Electric Car Motors: AC vs. DC
Jeff from Ohio wrote me the other day, "What, if any, are the advantages of AC electric car motors over DC motors?"
There's a debate worthy of a page of its own!
Metric Mind, a well-respected supplier of AC electric car motors drive systems for electric cars, says that for general drivability, the AC system is far superior to the DC system. They say your first clue that this is true is that when the major automakers - GM, Ford, Toyota - made an electric car, they ALL went with AC electric car motors. This is probably not a coincidence; )
These are the advantages of AC electric car motors that Metric Mind discusses on its website's FAQ, paraphrased liberally:
- Regenerative braking without any extra stuff.
Because the AC system is set up nicely to "take back" energy from braking as readily as it "gives out" energy under acceleration, you can recover a LOT of your battery power during the normal driving process. Metric Mind points out that a few DC systems can do this to some extent also, but they don't do it nearly as well and it always makes them more complex and expensive.
- Favorable torque.
In the capsule version, this means that AC electric car motors can be well matched to your gas-guzzler's torque curve so that you don't inadvertently murder your transmission with your normal driving habits. The gas-guzzler's engine is considerably different than an electric DC motor, and the drive system your donor was born with is not designed to withstand the low-end workout your series DC motor is capable of delivering. The AC electric car motors are much more...diplomatic, and your transmission will last longer. How does Metric Mind put it?..."broken gear teeth, stripped splines, twisted shafts, damaged CV joints....AC setups don't have these issues." Oh, the expensive carnage.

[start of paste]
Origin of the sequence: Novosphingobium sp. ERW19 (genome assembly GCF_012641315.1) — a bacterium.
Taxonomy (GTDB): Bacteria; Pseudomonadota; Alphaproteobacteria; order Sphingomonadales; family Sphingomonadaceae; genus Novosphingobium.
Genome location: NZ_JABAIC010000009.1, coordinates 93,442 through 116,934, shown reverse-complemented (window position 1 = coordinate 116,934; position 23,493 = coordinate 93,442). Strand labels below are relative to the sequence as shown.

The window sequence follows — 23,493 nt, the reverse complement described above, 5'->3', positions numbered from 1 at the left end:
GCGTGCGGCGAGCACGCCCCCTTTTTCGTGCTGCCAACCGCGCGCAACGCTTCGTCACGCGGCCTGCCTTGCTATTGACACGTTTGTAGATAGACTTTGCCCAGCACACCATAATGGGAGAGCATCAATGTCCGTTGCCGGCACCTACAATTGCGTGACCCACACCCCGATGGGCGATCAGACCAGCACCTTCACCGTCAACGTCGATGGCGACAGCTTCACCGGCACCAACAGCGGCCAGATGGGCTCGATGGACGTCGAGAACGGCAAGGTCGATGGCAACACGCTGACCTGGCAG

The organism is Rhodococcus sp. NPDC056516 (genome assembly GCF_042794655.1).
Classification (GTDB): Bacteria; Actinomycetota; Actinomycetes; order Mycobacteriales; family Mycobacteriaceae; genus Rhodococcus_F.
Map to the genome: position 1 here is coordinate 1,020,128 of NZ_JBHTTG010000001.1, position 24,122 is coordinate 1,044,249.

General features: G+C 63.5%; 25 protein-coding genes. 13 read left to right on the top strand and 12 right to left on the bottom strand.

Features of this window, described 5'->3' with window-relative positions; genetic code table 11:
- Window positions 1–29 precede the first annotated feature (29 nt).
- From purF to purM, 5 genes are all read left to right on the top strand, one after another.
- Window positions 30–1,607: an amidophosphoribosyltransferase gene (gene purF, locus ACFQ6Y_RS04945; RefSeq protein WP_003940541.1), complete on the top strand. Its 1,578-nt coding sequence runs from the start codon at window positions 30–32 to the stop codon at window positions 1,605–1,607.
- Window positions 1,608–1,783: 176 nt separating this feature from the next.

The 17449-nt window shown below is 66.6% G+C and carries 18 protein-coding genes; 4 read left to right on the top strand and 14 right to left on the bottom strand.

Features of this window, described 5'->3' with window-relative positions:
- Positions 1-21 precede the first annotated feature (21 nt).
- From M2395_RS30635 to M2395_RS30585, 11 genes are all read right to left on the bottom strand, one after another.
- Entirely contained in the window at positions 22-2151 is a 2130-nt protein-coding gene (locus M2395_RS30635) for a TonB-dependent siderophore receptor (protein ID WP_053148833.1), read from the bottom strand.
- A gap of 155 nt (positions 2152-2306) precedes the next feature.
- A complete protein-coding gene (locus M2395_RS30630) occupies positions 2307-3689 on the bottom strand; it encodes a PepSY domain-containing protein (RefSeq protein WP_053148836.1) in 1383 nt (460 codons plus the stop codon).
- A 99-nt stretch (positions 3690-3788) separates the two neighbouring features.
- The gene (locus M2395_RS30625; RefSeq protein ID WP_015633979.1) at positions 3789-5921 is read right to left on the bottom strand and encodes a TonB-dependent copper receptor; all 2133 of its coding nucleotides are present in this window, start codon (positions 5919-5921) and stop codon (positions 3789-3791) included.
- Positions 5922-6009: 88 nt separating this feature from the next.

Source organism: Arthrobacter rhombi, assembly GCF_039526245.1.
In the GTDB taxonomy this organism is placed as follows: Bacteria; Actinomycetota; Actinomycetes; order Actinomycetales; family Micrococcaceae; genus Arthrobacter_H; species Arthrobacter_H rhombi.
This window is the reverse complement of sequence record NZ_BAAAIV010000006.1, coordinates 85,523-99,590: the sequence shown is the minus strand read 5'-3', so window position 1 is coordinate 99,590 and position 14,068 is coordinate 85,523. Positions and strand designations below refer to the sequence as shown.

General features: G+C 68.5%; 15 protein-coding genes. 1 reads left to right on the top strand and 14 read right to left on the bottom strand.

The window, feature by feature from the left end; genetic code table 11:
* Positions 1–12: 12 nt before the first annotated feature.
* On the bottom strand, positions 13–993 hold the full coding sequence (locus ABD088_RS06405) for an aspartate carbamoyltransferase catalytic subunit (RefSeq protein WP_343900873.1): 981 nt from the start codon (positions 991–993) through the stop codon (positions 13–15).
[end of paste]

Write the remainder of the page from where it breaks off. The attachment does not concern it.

- No motor brushes.
A lot of people, including my Uncle Chuck, say that brushes last a long time with no problems. Have them serviced every 50K miles or so, and you're good to go.
Me, I say they're just one more thing that can fail.
Metric Mind seems to agree with me on this one: "There are all these issues with brush advancing, seating, commutator arcing and self-destroying at high RPM".
Anyway, no matter what Uncle Chuck says, they're no good in a regenerative braking environment. Ditto for electric reverse (Metric Mind again: "If electric reverse is used, the requirements for brush advance for forward and reverse rotation direction are contradictory"). Not a problem for AC electric car motors, which have no brushes.
Now, a DC controller COULD be programmable, but usually isn't. AC inverters are perfectly matched to the motor they're sold with, and you can set all the software parameters yourself to best fit your driving style and your batteries. Want to stretch out your range? Set the battery voltage to maximum for regen and minimum for driving. This is just a small sample of what the sophisticated AC inverter is capable of, all displayed on a laptop screen in real time as you drive.